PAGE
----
When energy and climate analysts look back on the 2020s, they will see a transformed energy landscape dominated by new solar energy generation, the Solar Energy Industries Association (SEIA) said in recognition of the start of the Solar+ Decade.
Today, dozens of solar energy supporters from across the country gathered at the headquarters of the U.S. International Trade Commission (USITC) to rally for an end to solar tariffs. Clad in yellow scarves and holding sun balloons, solar workers called on the USITC to grant relief from the harmful solar tariffs.
The results are in for the 2019 state elections and while both political parties enjoyed victories, one thing is clear—solar energy is poised to grow as several key states voted in officials who support and champion clean energy. There are now tangible, long-term opportunities for continued solar development in states like Mississippi, Virginia, and Kentucky, among many others. We cannot afford to lose this momentum. Mississippi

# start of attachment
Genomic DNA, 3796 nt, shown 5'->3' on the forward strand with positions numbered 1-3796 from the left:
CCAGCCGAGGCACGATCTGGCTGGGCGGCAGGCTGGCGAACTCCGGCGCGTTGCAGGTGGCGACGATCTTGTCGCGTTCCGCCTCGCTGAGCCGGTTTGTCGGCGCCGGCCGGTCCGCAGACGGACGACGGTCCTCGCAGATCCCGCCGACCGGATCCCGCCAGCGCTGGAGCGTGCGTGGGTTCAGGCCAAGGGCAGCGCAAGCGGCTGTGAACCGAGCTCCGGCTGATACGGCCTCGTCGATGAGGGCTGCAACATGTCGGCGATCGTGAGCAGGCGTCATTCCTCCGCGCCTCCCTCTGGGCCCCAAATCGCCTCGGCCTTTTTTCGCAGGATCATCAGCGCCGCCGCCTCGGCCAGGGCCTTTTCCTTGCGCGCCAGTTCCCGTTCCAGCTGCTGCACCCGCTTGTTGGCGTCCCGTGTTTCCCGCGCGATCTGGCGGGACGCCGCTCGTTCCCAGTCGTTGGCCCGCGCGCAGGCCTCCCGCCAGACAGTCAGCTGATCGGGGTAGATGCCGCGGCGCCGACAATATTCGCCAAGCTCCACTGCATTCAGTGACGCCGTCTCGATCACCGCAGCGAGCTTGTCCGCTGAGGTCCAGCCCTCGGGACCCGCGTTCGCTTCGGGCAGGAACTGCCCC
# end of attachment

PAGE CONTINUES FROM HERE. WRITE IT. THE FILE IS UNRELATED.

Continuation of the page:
An extension of the solar Investment Tax Credit (ITC) would spark $87 billion in new private sector investment and add 113,000 American jobs over baseline estimates by 2030
This roadmap offers a vision for the radical transformation of the nation’s energy system. It articulates where the solar industry stands today, sets the industry’s goal for the next decade and outlines the steps we must take to get there. The roadmap explains how the solar industry will expand exponentially from comprising 2.4% of the U.S. electricity mix today to 20% of all U.S. electricity generation by 2030.
It’s easy to confuse ‘renewable’ with ‘sustainable.’ Both principles lie at the core of the solar energy industry. While energy from the sun is renewable, it’s our responsibility to ensure that, as our industry grows, we take the necessary steps to create a sustainable future throughout our entire value chain. Here, I cover three areas where we can drive meaningful change on the path to sustainability.